QUESTION TYPE: Strengthen
CONCLUSION: Snoring can damage your throat.
REASONING: There’s a correlation between snoring and throat damage.
ANALYSIS: Correlations can’t prove anything. Whenever there’s a correlation, there are four possibilities:
- Snoring causes throat damage.
- Throat damage causes snoring.
- A third factor causes both.
- It’s a coincidence.
If an argument uses a correlation to prove causation, you can strengthen the argument by eliminating one of the other possibilities.
Throat surgery is mentioned in a couple of answers. But it’s irrelevant. The conclusion is about snoring in the general population, not just those who had surgery. Surgery is only mentioned because it’s what let us discover abnormalities.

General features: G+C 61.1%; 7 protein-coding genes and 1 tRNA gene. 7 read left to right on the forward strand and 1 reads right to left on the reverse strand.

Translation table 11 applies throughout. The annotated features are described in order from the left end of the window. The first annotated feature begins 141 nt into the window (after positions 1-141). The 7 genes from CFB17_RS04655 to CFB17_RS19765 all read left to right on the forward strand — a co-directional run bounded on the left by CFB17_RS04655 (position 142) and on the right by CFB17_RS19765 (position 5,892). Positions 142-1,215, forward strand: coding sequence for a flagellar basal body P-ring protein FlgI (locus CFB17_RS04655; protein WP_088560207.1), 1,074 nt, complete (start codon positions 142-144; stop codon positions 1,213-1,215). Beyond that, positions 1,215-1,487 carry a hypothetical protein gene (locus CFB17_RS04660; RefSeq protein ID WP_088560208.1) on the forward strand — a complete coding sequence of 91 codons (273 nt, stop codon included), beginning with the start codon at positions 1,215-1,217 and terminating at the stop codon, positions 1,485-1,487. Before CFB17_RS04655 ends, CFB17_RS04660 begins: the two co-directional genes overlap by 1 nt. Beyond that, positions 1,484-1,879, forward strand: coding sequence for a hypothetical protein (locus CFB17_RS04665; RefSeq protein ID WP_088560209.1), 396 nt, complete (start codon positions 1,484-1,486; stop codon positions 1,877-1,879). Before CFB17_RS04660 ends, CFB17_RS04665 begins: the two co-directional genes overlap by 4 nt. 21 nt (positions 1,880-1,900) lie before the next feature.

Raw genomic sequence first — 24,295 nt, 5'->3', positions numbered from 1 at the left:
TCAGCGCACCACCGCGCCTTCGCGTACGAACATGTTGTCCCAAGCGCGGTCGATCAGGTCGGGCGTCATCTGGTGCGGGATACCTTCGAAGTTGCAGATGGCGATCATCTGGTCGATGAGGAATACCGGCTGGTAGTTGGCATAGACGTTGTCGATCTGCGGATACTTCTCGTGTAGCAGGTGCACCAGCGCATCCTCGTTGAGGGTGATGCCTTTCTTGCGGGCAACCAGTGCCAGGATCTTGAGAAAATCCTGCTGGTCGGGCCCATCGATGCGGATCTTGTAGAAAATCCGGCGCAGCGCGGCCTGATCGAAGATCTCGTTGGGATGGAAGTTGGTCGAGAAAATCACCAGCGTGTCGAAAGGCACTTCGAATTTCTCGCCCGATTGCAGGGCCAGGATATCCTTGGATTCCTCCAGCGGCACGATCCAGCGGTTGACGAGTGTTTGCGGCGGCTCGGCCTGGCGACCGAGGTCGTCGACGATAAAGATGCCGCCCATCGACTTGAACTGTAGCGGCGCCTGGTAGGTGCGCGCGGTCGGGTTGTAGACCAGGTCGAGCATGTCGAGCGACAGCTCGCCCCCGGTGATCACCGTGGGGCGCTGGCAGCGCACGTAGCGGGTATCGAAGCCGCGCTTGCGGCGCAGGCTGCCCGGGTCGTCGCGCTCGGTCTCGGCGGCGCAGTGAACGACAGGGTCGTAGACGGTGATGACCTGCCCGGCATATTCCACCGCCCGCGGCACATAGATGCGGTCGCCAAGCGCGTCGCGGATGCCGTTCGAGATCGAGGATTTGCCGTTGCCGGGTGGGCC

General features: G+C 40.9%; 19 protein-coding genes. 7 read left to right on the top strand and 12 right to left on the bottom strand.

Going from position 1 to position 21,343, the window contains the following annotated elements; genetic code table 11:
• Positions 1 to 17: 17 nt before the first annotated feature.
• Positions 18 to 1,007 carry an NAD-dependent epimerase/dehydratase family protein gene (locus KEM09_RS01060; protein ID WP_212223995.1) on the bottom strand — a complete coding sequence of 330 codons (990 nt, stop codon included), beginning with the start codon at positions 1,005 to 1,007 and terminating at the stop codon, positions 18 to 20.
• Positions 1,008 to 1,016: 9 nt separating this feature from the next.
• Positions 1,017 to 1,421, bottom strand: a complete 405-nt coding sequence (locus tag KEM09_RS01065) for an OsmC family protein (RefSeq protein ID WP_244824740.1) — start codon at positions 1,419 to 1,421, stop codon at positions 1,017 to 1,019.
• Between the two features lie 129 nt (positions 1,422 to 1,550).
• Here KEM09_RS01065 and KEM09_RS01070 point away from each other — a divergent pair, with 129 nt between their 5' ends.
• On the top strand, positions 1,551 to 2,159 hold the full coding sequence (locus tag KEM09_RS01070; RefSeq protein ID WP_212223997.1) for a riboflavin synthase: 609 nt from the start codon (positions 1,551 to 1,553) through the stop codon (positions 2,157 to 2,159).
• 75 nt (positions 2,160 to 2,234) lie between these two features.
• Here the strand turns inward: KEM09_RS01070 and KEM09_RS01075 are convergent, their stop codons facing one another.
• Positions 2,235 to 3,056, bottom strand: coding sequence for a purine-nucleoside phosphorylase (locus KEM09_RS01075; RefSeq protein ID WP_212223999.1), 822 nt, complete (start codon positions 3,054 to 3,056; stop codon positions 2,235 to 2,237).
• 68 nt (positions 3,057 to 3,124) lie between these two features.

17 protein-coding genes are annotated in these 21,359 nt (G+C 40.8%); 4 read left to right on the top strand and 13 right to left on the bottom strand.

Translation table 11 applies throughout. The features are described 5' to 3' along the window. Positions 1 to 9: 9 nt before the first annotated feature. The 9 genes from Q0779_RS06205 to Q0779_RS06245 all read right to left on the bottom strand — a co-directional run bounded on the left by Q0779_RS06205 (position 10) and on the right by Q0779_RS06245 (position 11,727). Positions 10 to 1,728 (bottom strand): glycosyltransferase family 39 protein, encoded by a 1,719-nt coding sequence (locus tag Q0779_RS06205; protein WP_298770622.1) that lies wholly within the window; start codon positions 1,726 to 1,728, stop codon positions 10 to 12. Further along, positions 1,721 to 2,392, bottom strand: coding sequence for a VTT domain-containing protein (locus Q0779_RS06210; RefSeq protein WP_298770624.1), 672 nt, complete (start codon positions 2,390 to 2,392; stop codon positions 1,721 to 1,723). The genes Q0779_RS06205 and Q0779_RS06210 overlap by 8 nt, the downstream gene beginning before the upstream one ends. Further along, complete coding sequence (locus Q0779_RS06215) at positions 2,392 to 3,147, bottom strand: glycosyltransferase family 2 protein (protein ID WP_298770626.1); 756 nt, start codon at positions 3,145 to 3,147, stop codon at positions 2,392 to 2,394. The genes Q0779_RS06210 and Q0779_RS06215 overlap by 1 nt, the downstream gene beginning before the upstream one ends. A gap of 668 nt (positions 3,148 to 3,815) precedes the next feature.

- This weakens the argument by showing that the study’s data may be flawed.
- It doesn’t matter why patients had surgery. Surgery is just how we established there was throat damage.
- This is a common wrong answer. Studies don’t need to use subjects of the same age/weight etc. The study is about snoring in the general population, so the argument is stronger if the study used subjects from the general population.
- Throat surgery doesn’t matter. Throat surgery is the reason we discovered abnormalities, but the argument is about the abnormalities in the whole population, even those who don’t have surgery.
- CORRECT. This answer eliminates the second possibility from my list above. This strengthens the conclusion that the first possibility is correct.
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Graeme teaches how to break down arguments, quickly